WEST PALM BEACH, Fla. - An aerial view of the Atlantic ocean shows thousands of sharks swimming in large groups along the coast of Florida as they have arrived for the winter.
The video shared by Florida Atlantic University researchers on their Shark Migration Facebook page shows thousands of sharks spotted from Palm Beach to Jupiter. "That fishing boat's having a blast," Dr. Stephen Kajiura, a scientist at FAU is heard saying on the video. Dr. Kajiura studies the migration of sharks and has been surveying them from the skies since 2011.
Very few sharks, researchers pointed out, were spotted from Miami to Palm Beach.
Dr. Kajiura said his team recently expanded the project to include tagging them with trackers to study the pattern of their migration. Researchers spent the weekend tagging some of them with transmitters.
The sharks he's studying are black tip sharks, and they have recently arrived along the Florida coast. Dr. Kajiura said they typically stay from January until March, when they make their way back up the coast toward Georgia and the Carolinas.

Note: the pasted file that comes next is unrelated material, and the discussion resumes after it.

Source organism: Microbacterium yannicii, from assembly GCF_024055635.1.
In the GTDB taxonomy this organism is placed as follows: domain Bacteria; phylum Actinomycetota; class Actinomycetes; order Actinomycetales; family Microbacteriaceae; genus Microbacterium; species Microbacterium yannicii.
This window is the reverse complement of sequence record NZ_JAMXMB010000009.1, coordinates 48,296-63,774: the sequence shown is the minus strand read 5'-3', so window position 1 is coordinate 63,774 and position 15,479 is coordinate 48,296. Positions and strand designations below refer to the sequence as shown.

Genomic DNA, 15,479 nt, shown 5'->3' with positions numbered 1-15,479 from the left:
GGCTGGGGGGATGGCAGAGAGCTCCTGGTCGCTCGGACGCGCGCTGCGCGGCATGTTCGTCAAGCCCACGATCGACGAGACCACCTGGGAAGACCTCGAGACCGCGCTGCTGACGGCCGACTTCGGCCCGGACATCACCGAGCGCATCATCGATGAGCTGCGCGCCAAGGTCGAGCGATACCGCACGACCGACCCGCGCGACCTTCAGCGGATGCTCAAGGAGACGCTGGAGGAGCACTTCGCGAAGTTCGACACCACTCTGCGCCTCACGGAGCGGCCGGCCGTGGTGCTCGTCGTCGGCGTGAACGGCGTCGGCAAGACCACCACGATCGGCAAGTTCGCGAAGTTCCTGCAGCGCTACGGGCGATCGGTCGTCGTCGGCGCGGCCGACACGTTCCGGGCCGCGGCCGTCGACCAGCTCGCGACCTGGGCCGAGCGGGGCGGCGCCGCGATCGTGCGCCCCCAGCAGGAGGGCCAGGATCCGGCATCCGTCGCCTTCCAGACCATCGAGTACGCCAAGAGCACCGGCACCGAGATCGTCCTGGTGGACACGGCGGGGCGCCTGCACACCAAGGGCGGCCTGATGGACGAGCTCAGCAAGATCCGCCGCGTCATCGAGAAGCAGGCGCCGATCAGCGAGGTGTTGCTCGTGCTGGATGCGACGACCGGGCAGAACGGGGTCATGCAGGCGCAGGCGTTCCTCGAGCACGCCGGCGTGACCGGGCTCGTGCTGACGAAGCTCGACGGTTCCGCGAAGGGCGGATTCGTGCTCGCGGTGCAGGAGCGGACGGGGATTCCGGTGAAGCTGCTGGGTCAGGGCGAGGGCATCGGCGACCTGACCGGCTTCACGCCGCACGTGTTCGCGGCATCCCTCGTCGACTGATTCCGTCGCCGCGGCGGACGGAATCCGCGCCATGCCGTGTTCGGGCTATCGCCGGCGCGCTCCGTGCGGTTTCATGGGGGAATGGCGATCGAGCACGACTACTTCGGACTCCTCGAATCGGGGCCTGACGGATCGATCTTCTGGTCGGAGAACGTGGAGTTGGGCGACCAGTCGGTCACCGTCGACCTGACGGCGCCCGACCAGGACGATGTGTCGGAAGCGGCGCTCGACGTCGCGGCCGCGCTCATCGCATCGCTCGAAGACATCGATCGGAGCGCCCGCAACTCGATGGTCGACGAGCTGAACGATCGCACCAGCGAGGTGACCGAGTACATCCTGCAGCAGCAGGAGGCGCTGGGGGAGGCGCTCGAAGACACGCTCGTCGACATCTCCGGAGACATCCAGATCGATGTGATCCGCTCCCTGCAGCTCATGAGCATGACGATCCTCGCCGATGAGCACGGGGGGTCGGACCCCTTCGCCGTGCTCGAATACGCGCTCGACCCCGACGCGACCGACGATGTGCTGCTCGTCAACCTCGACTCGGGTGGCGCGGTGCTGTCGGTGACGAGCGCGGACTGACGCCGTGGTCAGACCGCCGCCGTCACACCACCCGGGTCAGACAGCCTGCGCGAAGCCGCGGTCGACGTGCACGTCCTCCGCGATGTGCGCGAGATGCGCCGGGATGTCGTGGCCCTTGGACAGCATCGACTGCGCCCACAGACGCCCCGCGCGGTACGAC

One of the photos researchers shared on Instagram shows a paddle boarder not too far away from the massive group of sharks.
"Lucky paddle boarder (lower left) about to encounter hundreds of sharks," it said.
Feb 12, 2016 at 1:15pm PST
Photos on the Facebook page show them checking the tag placement, measuring the sharks, and carefully removing the hooks from their mouths to let them go safely.
Wrapping a girdle line around the middle of the body to allow us to control the shark once the hook is removed from the mouth.
Shark beside the boat.
Dr. Kajiura said the sharks will move north, where the females will give birth around June, mate again, then move back to Florida in the winter. Each year, he flies over the sharks in a Cessna with the camera attached to it to see where they are and when they've returned. "Being the pilot and the scientist, I know exactly what I need to do," he said.
But he said even though there are large numbers of black tip sharks, they are skittish and will usually swim away when they're approached. "It's visually compelling to see these sharks close to shore, but it's not cause for concern," he said. "It's indicative of a healthy ecosystem," he said.